In 2017, Uganda recorded a trade surplus of $31.8m with Kenya, according to Bank of Uganda trade data. This surplus decreased to $21.1m in 2018. Kenya then regained it surplus position, earning a $342m surplus from exports to Uganda in 2019.

While the issue of the blockade remains specific to dairy, and now, maize, the two countries have worked out a potential bilateral agreement that would end the trade dispute in sugar, fruit juices and pharmaceuticals.

Protecting Kenya’s local market

Kenya’s ultimate target has been to protect its local market. It views Uganda’s milk as cheap. Peter Munya, the Kenyan agriculture cabinet secretary said in February that tighter measures would be be in place to control imports of milk from Uganda. He warned unscrupulous traders who are illegally importing dairy products through porous border points that Kenyan authorities will soon catch up with them.

Munya added that limiting milk imports has caused a price upsurge. Half a litre of milk now costs KSh35 ($0.32) versus KSh19 ($0.17) prior to the blockade of Ugandan imports.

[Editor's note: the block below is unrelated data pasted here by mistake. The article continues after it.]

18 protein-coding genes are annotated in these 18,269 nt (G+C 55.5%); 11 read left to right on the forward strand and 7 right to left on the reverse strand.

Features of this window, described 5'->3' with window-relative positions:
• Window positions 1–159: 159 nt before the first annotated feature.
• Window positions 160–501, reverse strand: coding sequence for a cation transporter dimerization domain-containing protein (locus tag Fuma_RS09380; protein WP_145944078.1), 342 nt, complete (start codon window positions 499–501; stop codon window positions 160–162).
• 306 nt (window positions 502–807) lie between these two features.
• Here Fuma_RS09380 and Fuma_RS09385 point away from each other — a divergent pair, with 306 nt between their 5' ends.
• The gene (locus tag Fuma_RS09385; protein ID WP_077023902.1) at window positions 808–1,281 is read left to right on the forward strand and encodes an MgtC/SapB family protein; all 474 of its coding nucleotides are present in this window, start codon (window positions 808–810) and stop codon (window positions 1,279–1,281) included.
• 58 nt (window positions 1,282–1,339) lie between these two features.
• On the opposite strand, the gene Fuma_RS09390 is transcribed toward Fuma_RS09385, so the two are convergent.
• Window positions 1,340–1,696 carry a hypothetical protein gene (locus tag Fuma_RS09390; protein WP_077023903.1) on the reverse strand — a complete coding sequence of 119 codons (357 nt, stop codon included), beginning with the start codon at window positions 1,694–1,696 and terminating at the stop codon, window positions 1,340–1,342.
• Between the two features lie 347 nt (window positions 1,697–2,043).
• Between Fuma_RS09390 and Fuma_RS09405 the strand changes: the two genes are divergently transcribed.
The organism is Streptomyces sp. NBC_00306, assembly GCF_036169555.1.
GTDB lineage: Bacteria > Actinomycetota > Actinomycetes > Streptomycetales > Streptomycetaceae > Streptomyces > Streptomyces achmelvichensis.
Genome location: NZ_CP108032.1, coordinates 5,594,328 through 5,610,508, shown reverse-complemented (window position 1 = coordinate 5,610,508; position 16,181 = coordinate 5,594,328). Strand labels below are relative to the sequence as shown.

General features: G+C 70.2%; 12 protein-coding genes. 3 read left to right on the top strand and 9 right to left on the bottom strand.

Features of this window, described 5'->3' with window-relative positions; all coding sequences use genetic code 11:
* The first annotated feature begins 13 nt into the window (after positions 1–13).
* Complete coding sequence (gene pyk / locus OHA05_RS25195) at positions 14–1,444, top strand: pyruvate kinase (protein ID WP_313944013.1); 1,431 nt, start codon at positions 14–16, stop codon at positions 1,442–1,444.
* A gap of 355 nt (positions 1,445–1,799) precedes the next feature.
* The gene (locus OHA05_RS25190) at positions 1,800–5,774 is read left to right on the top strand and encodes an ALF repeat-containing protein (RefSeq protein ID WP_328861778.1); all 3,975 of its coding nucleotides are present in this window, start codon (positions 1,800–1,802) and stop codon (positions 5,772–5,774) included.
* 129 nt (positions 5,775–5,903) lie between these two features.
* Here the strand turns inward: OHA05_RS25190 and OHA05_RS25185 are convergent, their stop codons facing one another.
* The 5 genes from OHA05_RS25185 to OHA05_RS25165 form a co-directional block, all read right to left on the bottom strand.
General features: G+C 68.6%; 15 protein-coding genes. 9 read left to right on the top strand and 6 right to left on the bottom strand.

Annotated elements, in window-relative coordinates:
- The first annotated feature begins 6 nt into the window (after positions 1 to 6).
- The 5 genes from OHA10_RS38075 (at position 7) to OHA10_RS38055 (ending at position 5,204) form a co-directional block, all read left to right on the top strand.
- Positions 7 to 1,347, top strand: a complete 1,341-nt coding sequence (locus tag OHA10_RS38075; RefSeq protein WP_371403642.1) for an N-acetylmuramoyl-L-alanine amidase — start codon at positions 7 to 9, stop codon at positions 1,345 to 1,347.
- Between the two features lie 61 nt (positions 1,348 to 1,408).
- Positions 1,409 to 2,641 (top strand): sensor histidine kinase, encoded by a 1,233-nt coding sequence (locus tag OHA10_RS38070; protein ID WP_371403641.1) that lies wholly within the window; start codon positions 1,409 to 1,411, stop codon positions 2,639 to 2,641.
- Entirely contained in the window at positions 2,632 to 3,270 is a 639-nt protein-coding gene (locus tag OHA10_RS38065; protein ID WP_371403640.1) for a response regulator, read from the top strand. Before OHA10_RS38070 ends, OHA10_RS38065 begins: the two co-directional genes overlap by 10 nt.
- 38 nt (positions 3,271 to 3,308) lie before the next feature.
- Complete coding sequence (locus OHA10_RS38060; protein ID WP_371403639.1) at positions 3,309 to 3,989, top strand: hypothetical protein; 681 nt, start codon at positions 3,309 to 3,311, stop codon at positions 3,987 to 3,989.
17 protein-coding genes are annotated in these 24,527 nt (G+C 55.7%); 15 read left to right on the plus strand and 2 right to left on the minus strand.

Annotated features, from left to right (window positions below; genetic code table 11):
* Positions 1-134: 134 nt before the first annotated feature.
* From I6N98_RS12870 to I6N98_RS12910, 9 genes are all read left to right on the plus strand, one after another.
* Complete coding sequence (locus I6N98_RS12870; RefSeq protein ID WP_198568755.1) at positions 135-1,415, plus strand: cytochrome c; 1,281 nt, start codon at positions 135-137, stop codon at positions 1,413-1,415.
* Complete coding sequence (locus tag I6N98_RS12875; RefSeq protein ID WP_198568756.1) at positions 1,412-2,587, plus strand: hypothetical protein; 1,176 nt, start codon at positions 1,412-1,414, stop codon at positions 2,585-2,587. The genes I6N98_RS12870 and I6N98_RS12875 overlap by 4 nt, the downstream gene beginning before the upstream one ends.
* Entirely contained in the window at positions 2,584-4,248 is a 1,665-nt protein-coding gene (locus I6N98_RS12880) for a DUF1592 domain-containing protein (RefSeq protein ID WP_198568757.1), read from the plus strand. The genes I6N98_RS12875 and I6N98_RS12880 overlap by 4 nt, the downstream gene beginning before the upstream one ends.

To export milk to Kenya, officials at two dairy processing firms in Uganda say they have to get permits from the Kenya Dairy Board (KDB). Those permits, they say, only allow them to sell about 30% of the milk they used to export in 2019.

Impact of blockade on Uganda

It’s hard to measure the impact of this blockade since statistics of Uganda’s dairy exports to Kenya are not readily available. Mutahunga Emmanuel, Uganda’s commissioner for external trade, says he does not have exact figures of what volume and value of milk the country exported to Kenya in 2020.

“It is not [as] much as we would want to export,” he says. “As you know, at some point, they had stopped all exports. Out of engagement, we were allowed to export but not at the level we want.”

Despite the blockade, milk is entering through formal and informal channels. Speaking to The Africa Report,  Kansiime Michael, executive director of the Uganda Dairy Authority – a government sector regulator says: “I want to tell you that we still export a lot of milk to Kenya.”